Our Process

“The (Castle Crags) acquisition is a great example of a large-scale win-win for conservation, cultural resources, and recreation, including access to incredible wilderness climbing. This type of deal is about protecting the outdoors and ensuring future experiences.”

– Joe Sambataro, Access Director for the Access Fund

The Wilderness Land Trust purchases private property within designated wilderness from willing sellers who wish to see their land permanently protected. During our 30-year history, we’ve acquired properties that threatened the surrounding wilderness with home and resort development, road construction, mining, and logging. We also work in proposed wilderness, partnering with local organizations to identify properties that, if acquired by the Trust and then added to public land, would change the proposed wilderness boundary and solve critical access or management issues.

Each project requires two transactions – once we acquire a property, we transfer it to the federal agency managing the surrounding landscape, ensuring the land is protected and becomes part of our nation’s legacy of wild public lands.

The Trust is a tenacious problem solver, navigating the complexities of each transaction. Support from our donors allows us to be nimble, patient, and remain keenly focused on our mission.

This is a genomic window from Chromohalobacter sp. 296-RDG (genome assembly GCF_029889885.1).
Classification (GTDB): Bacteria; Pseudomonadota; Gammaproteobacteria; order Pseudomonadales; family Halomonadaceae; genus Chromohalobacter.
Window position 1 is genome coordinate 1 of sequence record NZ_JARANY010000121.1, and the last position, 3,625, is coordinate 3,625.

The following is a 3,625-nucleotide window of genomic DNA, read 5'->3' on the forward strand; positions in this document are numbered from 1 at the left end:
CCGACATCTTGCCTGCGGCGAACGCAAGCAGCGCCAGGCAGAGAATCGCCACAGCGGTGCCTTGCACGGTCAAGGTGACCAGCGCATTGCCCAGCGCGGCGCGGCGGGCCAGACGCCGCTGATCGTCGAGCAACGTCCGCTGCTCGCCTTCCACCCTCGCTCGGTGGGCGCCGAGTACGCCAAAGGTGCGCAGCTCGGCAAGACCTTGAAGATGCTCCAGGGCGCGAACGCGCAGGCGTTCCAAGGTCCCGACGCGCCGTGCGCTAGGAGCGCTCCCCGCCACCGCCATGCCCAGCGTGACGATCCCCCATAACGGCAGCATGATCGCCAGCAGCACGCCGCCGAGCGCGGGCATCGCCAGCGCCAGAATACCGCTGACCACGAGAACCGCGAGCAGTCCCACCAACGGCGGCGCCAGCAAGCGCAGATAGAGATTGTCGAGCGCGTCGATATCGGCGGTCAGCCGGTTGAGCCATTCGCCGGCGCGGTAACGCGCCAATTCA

Where We Work:

The Trust is a national organization with active projects across the western United States. We purchase properties within designated wilderness areas and in areas proposed for wilderness designation in Alaska, Arizona, California, Colorado, Idaho, Montana, Nevada, New Mexico, Oregon, Utah, Washington and Wyoming. We have also consulted on projects in Oklahoma, Minnesota, Michigan, Wisconsin, Illinois, Arkansas, Florida, Georgia, Pennsylvania, Massachusetts, and Maine.

How We’re Funded:

Private donors and foundations provide the funds needed to acquire and sell the properties.  Each project consists of two transactions — purchase and transfer — and takes on average nearly a decade to complete. Contributions to the Trust pay for appraisals, legal services, surveys, site visits, staff travel and other transaction costs.  Many projects also require rehabilitation and clean up before transferring them to public ownership, restoring them to wilderness quality before turning them into federally designated wilderness.

National Inventory:

The Wilderness Land Trust completed an exhaustive survey of the remaining private holdings located in the nation’s designated wilderness lands. It’s a good news – bad news story.

Since the first inventory was completed in 1992, the total acreage has been reduced from an estimated 400,000 acres within designated wilderness in the lower 48 states to just under 200,000 acres, even though 220 new wilderness and an additional 14.5 million acres have been added. Today, nearly 180,000 acres of private lands in 2,883 parcels remain.

The Wilderness Land Trust is the only national organization dedicated solely to buying these lands and adding them to the National Wilderness Preservation System.

Our continuing mission to eliminate these pockets of inholdings and create a seamless wilderness system is vital, echoing the spirit and intent of the original Wilderness Act.